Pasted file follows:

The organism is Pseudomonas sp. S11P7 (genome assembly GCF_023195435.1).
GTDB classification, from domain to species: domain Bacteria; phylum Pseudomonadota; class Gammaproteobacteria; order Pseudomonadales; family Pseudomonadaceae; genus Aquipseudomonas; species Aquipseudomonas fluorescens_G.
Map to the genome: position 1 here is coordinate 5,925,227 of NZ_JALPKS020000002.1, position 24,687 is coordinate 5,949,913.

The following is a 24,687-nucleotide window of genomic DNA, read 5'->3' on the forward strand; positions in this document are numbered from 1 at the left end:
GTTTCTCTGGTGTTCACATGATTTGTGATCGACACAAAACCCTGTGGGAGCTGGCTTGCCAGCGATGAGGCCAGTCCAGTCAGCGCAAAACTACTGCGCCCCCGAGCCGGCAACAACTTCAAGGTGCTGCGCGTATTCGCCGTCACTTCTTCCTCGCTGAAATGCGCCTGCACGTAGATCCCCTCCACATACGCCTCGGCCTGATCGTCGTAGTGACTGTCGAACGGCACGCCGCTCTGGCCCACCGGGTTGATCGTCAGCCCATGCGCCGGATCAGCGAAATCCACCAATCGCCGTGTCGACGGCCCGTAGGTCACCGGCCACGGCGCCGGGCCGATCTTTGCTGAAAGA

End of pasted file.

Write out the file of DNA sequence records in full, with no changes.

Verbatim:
The organism is Pseudomonas sp. S11P7 (genome assembly GCF_023195435.1).
GTDB classification, from domain to species: domain Bacteria; phylum Pseudomonadota; class Gammaproteobacteria; order Pseudomonadales; family Pseudomonadaceae; genus Aquipseudomonas; species Aquipseudomonas fluorescens_G.
Map to the genome: position 1 here is coordinate 5,925,227 of NZ_JALPKS020000002.1, position 24,687 is coordinate 5,949,913.

The following is a 24,687-nucleotide window of genomic DNA, read 5'->3' on the forward strand; positions in this document are numbered from 1 at the left end:
GTTTCTCTGGTGTTCACATGATTTGTGATCGACACAAAACCCTGTGGGAGCTGGCTTGCCAGCGATGAGGCCAGTCCAGTCAGCGCAAAACTACTGCGCCCCCGAGCCGGCAACAACTTCAAGGTGCTGCGCGTATTCGCCGTCACTTCTTCCTCGCTGAAATGCGCCTGCACGTAGATCCCCTCCACATACGCCTCGGCCTGATCGTCGTAGTGACTGTCGAACGGCACGCCGCTCTGGCCCACCGGGTTGATCGTCAGCCCATGCGCCGGATCAGCGAAATCCACCAATCGCCGTGTCGACGGCCCGTAGGTCACCGGCCACGGCGCCGGGCCGATCTTTGCTGAAAGA